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Judge Rejects Facebook’s ‘Sponsored Stories’ Settlement (CNET)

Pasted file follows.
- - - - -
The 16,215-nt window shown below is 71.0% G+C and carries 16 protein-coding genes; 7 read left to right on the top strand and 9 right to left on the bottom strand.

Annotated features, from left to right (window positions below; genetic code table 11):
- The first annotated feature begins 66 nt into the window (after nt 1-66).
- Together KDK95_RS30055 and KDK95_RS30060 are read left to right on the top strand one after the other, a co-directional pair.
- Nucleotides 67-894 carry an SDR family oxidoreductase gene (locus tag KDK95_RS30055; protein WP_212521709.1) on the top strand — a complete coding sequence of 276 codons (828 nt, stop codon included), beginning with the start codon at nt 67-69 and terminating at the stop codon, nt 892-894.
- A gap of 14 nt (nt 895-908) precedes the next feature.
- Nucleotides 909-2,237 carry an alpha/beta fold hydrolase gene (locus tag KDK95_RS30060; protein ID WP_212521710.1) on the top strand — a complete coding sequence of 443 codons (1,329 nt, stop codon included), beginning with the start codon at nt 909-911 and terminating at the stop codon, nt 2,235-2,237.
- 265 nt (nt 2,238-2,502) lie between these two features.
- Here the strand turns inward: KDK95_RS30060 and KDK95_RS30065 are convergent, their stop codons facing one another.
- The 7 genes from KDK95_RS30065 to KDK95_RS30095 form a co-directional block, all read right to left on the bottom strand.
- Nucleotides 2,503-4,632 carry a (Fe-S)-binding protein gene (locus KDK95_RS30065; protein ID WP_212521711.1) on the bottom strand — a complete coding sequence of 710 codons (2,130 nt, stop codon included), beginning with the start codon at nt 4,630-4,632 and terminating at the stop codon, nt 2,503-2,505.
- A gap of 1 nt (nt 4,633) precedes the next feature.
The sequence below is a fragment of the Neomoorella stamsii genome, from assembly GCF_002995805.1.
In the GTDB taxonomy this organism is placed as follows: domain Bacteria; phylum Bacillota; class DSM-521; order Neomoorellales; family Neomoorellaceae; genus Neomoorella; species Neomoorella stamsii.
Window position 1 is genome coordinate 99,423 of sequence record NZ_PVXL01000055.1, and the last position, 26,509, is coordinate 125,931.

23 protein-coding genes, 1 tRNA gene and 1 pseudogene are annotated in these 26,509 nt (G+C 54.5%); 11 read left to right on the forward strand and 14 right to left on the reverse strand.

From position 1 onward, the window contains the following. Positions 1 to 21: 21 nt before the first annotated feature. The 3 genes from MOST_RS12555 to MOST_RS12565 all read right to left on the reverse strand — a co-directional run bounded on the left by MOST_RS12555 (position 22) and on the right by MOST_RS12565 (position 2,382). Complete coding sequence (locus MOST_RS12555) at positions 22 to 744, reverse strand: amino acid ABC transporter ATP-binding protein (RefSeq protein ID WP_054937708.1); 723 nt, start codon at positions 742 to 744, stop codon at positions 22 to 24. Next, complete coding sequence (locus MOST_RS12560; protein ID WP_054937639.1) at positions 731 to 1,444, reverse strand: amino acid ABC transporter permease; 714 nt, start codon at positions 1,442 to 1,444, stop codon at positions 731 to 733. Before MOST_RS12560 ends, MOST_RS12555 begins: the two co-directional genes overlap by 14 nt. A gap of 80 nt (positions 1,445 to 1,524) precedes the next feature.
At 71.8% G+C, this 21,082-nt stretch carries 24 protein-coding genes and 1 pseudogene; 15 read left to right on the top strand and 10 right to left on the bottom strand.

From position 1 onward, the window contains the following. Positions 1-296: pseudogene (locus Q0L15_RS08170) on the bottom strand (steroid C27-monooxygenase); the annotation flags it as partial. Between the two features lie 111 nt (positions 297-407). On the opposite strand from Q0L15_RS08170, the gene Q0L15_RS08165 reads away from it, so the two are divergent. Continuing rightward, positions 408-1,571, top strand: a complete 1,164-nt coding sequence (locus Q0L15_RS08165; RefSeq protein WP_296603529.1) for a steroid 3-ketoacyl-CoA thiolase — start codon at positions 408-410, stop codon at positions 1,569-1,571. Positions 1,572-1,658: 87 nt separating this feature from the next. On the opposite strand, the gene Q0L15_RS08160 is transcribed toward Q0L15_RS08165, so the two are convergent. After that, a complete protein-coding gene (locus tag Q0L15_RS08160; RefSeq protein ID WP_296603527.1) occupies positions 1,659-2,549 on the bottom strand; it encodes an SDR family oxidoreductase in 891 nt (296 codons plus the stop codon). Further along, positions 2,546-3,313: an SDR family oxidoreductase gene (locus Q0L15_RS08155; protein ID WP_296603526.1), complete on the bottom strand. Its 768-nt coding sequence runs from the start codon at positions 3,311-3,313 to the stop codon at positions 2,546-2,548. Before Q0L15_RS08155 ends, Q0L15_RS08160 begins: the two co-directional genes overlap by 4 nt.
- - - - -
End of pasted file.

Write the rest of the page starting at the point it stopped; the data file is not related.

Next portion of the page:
U.S. District Judge Richard Seeborg of San Francisco, Calif., has rejected Facebook’s settlement of a class-action suit regarding an ad feature that publicizes users’ “likes” of products and services to their Facebook friends but doesn’t pay the users for the endorsements or allow them to opt out. Under the proposed deal, Facebook would have given its users more control over how their “likes” were handled and would have allowed users under 18 to opt out of sponsored stories. Wired Seeborg was concerned that the deal, which provides a $10 million payout to attorneys suing Facebook and $10 million to charity in what is known as a cy pres award “was merely plucked from thin air.” In his Friday ruling, he ordered the parties to provide more information on how it reached that amount. Bloomberg Businessweek Seeborg also said that while it isn’t feasible to divide $10 million among as many as 70 million affected customers, it isn’t sufficient to justify giving that money only to advocacy groups. Lawyers for customers had argued the groups would be “watchdogs” over Facebook. Inside Facebook Facebook is once again the second-largest video site in the United States, according to comScore. The social network saw 53 million unique video viewers in July, about a third of Google’s audience but higher than the number of unique viewers on Yahoo and Vevo. Mashable Google, thanks largely to YouTube, still enjoys a comfortable lead in the race with nearly 157 million total unique viewers. Yahoo users, however, watched more videos — 625 million to Facebook’s 327 million. Facebook users watched an average of 21.7 minutes of video throughout July, while Yahoo users consumed 70.4 hours of video content. Read more